Absolutely, when you’re training a horse that is feral, has learned some aggressive habits, or that isn’t safe to handle (e.g. kicks out when trying to pick up the feet), it’s a good idea to wear a helmet. But even more important is to put safety first, not just safety gear. For instance, if you’ve got a horse that doesn’t pick up his feet without kicking, use a rope to train the feet first, don’t go putting even your helmeted head down near those feet.

What I want to say is: wearing safety gear safe horse.

While you can argue that no horse is a safe horse, because even the calmest, best trained horse can spook or lash out in pain, there is a lot you can do to ensure that your horse has all the information she needs to live in a human world.

Since your horse doesn’t use spoken language to communicate things, i.e. you can’t explain why your horse should behave calmly around people with words, you have to communicate this information via channels that your horse understands. This means using her sense of touch, her sense of smell, understanding how her vision works and using the communication points she herself uses with other horses. Put that all together, and you’ve got a common language with her.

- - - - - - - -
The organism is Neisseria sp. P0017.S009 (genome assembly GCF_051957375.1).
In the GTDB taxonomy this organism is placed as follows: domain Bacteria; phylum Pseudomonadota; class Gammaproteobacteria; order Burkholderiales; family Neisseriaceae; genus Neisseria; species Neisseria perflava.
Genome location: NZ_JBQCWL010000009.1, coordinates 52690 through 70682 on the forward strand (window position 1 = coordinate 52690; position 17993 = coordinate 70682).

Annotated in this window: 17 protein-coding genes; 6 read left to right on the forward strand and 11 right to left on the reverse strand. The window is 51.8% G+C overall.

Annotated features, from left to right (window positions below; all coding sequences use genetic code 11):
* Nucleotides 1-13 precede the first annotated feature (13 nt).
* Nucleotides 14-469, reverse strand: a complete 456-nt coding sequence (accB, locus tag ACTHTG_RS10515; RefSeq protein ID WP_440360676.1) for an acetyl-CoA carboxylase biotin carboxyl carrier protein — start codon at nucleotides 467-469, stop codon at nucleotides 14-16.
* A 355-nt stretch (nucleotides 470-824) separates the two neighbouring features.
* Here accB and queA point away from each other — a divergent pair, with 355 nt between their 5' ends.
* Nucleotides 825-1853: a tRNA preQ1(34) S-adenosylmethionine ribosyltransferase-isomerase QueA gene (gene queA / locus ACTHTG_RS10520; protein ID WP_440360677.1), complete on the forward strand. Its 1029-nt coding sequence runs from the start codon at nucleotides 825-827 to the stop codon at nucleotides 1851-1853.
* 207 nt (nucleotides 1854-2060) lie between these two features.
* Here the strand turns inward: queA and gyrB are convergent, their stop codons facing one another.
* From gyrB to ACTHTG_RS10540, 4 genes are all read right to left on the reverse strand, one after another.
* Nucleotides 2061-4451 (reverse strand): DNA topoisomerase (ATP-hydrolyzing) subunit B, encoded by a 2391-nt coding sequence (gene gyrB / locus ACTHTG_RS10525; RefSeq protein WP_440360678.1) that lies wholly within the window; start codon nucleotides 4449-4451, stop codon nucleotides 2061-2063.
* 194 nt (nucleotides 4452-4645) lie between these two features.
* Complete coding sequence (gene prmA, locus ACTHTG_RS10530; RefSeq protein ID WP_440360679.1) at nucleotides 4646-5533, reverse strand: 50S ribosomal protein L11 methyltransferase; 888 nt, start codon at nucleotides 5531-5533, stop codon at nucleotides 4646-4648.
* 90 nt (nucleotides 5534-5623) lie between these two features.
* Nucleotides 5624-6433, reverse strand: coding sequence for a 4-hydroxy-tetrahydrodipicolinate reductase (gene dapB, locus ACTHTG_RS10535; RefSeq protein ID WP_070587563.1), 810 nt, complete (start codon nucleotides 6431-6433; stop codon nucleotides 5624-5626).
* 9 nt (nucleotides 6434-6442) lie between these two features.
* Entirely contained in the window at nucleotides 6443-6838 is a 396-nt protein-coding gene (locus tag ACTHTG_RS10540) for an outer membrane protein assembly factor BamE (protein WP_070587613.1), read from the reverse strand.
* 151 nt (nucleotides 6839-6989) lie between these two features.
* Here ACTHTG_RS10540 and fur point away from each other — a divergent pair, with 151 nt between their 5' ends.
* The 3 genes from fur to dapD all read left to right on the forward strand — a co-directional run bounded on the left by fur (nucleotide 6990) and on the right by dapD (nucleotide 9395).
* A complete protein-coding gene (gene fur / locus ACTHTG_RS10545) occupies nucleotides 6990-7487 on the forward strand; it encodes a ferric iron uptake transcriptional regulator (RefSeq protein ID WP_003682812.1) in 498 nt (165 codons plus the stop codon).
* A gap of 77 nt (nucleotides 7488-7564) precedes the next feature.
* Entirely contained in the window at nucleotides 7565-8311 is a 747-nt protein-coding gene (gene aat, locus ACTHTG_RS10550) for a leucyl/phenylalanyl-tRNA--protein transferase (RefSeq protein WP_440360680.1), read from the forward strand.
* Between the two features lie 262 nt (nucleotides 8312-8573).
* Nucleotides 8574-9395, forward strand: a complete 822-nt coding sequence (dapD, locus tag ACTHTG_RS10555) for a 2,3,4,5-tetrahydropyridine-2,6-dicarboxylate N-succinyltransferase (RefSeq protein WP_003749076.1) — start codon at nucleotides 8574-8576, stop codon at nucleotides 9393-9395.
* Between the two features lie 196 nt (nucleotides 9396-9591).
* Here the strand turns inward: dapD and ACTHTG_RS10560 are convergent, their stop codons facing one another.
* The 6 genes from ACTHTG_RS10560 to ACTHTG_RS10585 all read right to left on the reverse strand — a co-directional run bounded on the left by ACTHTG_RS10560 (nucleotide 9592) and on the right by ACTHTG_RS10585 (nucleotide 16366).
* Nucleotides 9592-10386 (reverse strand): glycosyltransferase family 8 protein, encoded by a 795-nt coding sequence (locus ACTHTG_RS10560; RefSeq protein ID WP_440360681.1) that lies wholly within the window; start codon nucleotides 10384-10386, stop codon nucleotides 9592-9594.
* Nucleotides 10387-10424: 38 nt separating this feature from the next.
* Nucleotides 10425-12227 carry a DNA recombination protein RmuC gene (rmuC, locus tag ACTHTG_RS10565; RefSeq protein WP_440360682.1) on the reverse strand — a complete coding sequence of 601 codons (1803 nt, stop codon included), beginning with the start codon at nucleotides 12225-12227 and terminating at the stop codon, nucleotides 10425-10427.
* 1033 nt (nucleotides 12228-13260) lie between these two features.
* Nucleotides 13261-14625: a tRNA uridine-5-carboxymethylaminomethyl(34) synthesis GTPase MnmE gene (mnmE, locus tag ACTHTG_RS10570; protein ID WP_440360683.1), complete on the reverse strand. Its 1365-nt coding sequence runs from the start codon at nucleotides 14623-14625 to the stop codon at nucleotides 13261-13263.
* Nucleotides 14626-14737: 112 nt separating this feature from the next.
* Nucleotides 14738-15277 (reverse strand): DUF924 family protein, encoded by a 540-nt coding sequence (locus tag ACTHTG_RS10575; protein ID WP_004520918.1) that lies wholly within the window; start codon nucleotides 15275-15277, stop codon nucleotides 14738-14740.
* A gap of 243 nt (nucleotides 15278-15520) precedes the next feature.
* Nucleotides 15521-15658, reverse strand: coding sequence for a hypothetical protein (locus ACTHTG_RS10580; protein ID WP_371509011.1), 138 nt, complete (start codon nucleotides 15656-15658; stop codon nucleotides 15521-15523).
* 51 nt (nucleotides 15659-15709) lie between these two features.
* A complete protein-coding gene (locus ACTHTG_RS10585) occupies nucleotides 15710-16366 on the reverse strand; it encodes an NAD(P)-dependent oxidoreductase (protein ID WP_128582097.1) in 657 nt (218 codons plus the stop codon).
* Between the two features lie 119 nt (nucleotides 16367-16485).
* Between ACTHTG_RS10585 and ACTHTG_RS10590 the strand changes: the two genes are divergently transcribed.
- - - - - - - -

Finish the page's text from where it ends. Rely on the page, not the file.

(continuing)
You can’t explain abstract things to her in words, but you can show her what behaviour you want from her and reward her when she gives it to you. Being knowledgeable about horses and understanding how they see the world is the best safety buffer you can ever have, it’s the only way for you to exert control over an animal that can so very easily hurt you.

No kind of equipment will ever make you safe around a horse.

Knowledge and understanding how to control your horse’s mind are the only things that can create true safety. Training your horse and giving her the skills she needs to live in a world that her brain hasn’t evolved to live in (technically, neither has ours) is be biggest safety bubble you can construct for yourself and your horse. And even then, accidents still happen.